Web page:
Prosecutors: Man killed wife before she cut him out of will

NEW YORK -- Opening statements began Tuesday in the trial of a man accused of murdering his estranged wife in her Upper West Side apartment.

Prosecutors say Roderick Covlin killed his wife back in 2009 and then staged the scene to look like a bathtub drowning.

It happened one day before Shele Covlin was reportedly going to cut him out of her will.

Her death was ruled accidental until her body was exhumed a year later.

Roderick Covlin was arrested and charged with murder, two months before he was set to inherit her multi-million dollar estate.

He has pleaded not guilty.

Shele Colvin's body was found face down in the bathtub by their 9-year-old daughter.
An autopsy was not immediately done for religious reasons, and the body was badly decomposed by the time they got a rabbi's blessing to exhume the body three months later.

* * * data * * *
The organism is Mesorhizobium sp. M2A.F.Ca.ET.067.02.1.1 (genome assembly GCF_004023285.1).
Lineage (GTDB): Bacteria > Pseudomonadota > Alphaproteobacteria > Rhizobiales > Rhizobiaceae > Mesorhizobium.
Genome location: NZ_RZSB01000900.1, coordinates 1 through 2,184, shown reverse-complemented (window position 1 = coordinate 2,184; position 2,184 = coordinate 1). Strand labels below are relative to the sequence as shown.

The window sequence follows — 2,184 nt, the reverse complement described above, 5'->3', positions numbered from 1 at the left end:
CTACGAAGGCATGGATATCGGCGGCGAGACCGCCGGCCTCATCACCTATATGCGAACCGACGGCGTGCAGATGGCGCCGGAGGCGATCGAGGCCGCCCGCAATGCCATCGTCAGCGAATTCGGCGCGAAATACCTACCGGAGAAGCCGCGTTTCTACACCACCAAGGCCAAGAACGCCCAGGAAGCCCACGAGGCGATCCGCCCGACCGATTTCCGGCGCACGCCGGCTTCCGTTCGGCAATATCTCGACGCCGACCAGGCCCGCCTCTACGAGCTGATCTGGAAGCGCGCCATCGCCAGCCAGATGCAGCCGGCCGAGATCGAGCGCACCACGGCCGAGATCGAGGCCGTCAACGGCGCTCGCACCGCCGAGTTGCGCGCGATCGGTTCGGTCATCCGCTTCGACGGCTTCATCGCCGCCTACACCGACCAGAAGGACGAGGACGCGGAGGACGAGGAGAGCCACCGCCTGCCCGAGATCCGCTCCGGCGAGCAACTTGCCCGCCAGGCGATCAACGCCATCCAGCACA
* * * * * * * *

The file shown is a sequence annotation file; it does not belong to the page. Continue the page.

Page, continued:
The death was initially believed to be an accidental slip and fall, and her body was buried the day after her death.

Friends later revealed that she told them her estranged husband threatened to kill her, and that she feared for her life. Embroiled in a bitter custody battle, she obtained an order of protection against him.

Shele Covlin, 47, was a money manager at UBS, part of a finance family in which she worked alongside her brother and father. Her 42-year-old husband, known as Rod, had been a trader and was a noted figure in the backgammon world, having helped found the U.S. Backgammon Federation.

The prosecutor's opening arguments lasted two hours, during which he described years of alleged domestic abuse, mostly emotional and verbal. He also claimed Roderick Covlin was a prolific womanizer, aided in large part by the internet.
After his wife's murder, the prosecutor alleged Roderick Covlin plotted to kill his own parents because they had custody of the kids and because he also wanted access to their inheritance.

As for the defense, the attorney immediately called for a mistrial citing what he called the prosecutor's flagrant and outrageous disregard for the judges's previous rulings and instructions about what statement are and are not admissible. The judge denied the request.

(The Associated Press contributed to this report.)
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